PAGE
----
Can Europe Make It?

The dangerous illusions of an EU ‘vaccine passport’

Is the push for a vaccine certificate driven by an economic desire to boost travel and tourism rather than the safety of all Europeans?

Luiza Bialasiewicz Alberto Alemanno
9 March 2021, 5.06pm
Israel’s ‘green passport’, issued to people who are fully vaccinated
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Ilia Yefimovich/DPA/PA Images. All rights reserved

Amid growing pressure from some European Union states and industry associations to ease the current coronavirus travel restrictions, the idea of granting special privileges to those who have been vaccinated is gaining momentum.

The European Commission intends to propose an EU-wide vaccination certificate – the so-called ‘Digital Green Pass’ – that should “gradually enable [Europeans] to move safely in the European Union or abroad – for work or tourism”. EU member states remain divided over the issue, with tourist-destination countries such as Austria, Greece, Italy and Spain pushing the proposal, but with Belgium, France and the Netherlands (where the subject has become a hot topic in the lead-up to the national elections) expressing considerable doubts.

In light of the state of the current vaccination campaign across most of Europe, the Commission’s proposal is premature at best, and highly perilous and profoundly discriminatory at worst.

As we argue here, the introduction of an EU Digital Green Pass is based on inherently flawed logic, not only from a scientific perspective, but also from a legal-territorial and ethical point of view. Paradoxically, rather than uniting Europe by easing travel restrictions, a ‘vaccination passport’ would simply create new borders: across the continent, across communities and even across families, divided between ‘safe’ and ‘unsafe’ bodies.

Faulty science behind vaccine passports

First, let us unpack the faulty scientific assumptions behind the proposal. The certificate relies on the assumption that those who have been vaccinated no longer carry the virus.

COVID-19 vaccines – like all vaccines – prevent disease, not infection

However, current scientific evidence suggests that while the approved COVID-19 vaccines stop disease, they do not entirely stop transmission, as shown by the multiple cases of vaccinated health care workers in Italy (and elsewhere) testing positive for the virus. COVID-19 vaccines – like all vaccines – prevent disease, not infection.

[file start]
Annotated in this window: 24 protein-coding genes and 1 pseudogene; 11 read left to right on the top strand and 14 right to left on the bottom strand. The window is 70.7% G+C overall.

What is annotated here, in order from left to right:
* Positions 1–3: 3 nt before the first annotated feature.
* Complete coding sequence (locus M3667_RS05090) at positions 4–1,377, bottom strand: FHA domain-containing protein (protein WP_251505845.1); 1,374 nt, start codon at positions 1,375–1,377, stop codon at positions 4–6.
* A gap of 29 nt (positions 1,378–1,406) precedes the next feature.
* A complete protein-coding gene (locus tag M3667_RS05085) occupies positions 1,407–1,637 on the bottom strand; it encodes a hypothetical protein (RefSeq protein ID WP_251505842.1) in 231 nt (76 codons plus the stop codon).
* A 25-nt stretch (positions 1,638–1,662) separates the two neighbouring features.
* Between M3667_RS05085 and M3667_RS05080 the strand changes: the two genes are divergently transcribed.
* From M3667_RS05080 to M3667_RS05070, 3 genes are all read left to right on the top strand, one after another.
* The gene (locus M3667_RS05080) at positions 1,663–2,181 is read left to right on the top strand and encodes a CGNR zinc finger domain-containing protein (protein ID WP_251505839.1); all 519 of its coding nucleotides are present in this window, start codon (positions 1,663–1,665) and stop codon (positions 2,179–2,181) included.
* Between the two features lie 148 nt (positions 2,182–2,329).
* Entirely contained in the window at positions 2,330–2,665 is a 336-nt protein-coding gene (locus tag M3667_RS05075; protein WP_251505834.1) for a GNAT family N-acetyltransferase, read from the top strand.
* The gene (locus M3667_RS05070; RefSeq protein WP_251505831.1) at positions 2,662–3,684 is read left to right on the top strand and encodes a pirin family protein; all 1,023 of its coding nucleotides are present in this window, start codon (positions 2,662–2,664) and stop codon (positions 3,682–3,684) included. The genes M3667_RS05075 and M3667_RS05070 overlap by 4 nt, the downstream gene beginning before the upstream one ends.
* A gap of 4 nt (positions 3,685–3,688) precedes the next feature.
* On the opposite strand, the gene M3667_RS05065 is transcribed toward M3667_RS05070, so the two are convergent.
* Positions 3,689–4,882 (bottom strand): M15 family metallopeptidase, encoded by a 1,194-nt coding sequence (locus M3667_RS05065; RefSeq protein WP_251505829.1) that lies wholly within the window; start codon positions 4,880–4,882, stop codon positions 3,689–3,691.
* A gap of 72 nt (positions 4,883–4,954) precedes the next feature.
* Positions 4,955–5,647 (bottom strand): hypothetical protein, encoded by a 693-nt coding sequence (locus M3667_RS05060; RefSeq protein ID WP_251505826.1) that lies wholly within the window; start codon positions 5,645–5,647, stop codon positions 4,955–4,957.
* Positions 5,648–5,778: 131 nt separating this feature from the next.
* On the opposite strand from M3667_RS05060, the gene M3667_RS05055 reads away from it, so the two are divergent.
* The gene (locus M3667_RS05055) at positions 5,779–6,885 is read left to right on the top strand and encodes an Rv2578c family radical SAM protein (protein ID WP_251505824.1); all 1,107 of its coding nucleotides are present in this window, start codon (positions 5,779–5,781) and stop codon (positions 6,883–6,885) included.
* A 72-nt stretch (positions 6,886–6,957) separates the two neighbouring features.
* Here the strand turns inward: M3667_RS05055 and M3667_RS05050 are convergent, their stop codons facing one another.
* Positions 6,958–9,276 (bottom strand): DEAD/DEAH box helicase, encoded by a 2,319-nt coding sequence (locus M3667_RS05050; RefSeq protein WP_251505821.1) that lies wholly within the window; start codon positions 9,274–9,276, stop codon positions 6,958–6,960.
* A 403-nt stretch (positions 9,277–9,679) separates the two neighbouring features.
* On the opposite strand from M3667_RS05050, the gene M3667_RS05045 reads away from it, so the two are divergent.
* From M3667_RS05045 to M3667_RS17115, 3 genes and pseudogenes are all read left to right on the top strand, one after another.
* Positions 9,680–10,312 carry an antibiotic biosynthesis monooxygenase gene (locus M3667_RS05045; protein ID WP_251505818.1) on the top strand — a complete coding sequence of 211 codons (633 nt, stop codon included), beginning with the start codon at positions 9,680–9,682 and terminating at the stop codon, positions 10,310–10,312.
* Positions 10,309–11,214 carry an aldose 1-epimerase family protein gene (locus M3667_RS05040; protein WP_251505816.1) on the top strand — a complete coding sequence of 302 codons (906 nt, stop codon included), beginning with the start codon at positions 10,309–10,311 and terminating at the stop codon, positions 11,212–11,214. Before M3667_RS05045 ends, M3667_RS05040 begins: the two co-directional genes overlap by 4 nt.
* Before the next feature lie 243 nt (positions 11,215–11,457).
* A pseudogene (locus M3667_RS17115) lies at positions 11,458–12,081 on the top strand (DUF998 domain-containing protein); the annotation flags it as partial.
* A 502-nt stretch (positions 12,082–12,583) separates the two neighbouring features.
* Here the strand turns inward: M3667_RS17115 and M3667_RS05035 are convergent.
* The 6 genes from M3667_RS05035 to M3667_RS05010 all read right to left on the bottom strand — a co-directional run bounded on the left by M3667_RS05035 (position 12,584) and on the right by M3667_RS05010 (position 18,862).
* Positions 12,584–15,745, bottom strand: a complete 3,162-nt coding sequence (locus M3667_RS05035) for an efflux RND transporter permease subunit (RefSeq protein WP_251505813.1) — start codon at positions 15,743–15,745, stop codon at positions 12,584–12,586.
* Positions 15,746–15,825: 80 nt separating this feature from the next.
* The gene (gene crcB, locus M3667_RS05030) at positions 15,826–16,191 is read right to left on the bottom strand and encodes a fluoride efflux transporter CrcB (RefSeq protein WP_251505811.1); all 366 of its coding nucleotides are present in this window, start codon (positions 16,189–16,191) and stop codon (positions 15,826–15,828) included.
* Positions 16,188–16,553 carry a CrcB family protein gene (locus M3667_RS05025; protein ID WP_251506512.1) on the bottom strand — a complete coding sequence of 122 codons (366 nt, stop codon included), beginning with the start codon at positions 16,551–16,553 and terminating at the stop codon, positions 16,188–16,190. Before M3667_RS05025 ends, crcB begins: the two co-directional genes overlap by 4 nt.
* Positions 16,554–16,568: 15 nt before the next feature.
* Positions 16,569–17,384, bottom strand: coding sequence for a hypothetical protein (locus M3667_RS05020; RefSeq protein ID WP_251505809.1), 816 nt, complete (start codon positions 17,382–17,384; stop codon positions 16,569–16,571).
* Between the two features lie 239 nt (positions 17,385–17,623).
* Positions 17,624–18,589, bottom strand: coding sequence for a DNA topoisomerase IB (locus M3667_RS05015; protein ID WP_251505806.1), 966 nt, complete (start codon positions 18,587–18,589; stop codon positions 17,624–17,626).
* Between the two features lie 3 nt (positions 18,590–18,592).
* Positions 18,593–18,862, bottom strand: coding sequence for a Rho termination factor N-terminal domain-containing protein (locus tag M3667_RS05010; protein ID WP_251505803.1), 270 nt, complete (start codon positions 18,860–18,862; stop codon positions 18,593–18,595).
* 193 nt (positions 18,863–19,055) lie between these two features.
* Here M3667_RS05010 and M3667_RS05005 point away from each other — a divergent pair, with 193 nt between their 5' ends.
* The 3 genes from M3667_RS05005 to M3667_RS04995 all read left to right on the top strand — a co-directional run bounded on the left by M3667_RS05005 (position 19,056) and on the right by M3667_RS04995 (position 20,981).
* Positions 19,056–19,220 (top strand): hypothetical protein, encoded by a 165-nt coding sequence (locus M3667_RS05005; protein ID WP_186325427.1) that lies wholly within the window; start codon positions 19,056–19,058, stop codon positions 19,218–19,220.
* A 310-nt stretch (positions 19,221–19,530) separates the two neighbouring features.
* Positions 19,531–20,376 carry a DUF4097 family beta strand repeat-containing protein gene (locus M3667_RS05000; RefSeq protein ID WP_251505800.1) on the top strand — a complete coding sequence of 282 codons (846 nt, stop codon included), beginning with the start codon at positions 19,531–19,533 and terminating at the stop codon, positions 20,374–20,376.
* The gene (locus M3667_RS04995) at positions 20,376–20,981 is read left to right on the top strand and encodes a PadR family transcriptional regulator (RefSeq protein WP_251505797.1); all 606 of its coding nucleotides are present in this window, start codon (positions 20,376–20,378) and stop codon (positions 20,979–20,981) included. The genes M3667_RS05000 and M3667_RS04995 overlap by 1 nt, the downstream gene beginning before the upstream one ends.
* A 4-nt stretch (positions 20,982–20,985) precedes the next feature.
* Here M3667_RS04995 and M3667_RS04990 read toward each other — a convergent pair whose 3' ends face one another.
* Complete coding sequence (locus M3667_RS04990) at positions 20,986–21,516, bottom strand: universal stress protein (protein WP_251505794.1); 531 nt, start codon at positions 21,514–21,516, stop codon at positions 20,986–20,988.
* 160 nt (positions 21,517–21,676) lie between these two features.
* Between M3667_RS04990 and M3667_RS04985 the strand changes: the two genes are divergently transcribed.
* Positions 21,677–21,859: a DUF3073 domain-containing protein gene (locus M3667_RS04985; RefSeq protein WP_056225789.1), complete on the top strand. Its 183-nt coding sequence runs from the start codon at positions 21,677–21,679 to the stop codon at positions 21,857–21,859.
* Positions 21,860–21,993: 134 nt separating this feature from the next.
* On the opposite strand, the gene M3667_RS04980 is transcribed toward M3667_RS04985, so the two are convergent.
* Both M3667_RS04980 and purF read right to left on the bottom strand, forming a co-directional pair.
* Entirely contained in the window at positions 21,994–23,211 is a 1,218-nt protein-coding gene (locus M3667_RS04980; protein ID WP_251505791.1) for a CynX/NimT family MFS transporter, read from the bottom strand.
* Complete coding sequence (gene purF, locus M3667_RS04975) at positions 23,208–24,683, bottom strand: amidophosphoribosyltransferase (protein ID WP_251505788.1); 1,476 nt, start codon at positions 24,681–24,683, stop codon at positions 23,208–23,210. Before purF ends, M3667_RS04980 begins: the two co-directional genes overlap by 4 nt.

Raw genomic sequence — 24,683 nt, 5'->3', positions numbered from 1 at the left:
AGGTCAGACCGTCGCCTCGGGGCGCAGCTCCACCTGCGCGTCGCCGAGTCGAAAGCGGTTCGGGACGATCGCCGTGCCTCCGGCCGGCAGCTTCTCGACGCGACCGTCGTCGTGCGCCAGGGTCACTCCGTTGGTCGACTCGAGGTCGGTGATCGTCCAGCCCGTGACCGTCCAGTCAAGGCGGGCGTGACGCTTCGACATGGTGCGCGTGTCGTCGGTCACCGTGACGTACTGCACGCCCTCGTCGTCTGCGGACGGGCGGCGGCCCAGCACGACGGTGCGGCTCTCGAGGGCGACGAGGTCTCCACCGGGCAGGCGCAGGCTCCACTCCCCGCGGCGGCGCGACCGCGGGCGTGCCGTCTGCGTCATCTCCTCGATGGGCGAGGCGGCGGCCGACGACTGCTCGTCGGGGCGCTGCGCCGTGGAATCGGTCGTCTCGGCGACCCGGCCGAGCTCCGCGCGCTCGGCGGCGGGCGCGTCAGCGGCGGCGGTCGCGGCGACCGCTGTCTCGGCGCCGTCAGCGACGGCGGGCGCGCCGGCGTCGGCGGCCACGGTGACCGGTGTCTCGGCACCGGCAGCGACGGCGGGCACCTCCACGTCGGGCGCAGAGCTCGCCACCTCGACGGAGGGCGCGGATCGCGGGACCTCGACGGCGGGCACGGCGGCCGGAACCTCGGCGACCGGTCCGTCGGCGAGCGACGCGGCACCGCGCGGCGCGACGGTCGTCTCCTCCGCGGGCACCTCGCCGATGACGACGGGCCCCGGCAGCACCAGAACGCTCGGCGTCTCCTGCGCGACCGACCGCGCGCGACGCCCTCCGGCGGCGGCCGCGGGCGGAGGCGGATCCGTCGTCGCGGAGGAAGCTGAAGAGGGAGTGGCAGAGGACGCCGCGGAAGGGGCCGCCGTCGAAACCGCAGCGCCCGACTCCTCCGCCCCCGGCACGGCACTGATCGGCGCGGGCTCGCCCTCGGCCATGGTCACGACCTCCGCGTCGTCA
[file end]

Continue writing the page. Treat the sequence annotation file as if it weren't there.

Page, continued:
The vaccines approved for use in the EU are effective at preventing disease and thus the symptoms of COVID-19. Reducing the symptoms of the disease reduces the potential rate of transmission by those who have been vaccinated, but that does not make them fully ‘safe’ for non-vaccinated others. This is why epidemiologists insist that until a large enough percentage of the population is vaccinated, all other containment measures, such as wearing masks and social distancing, must continue to be observed.

‘Vaccine deserts’

The highly variable roll-out of vaccination programmes across the EU is also a problem, making some nationals far more likely to be vaccinated than others. Significant differences also exist within countries, with more difficult access to vaccines for people outside major urban areas, and divergences in the capacity of different regions to organise the administration of vaccines.

While most EU states have done their best to ensure that ‘vaccine deserts’ of the sort seen in the US do not develop, the territorial differences in access, even among priority groups, are still considerable. Deprived areas poorly served by health care services (whether urban or rural) are often more likely to also have much higher rates of vaccine hesitancy, as has been noted in the UK.

Priority categories: who are the frontline workers?

Such differences are multiplied when we examine how different member states select priority groups for vaccination. After the highest-risk categories such as medical personnel and the aged, each state is free to decide subsequent categories. Indeed, the definition of ‘essential’ or ‘frontline’ worker is not the same across the EU.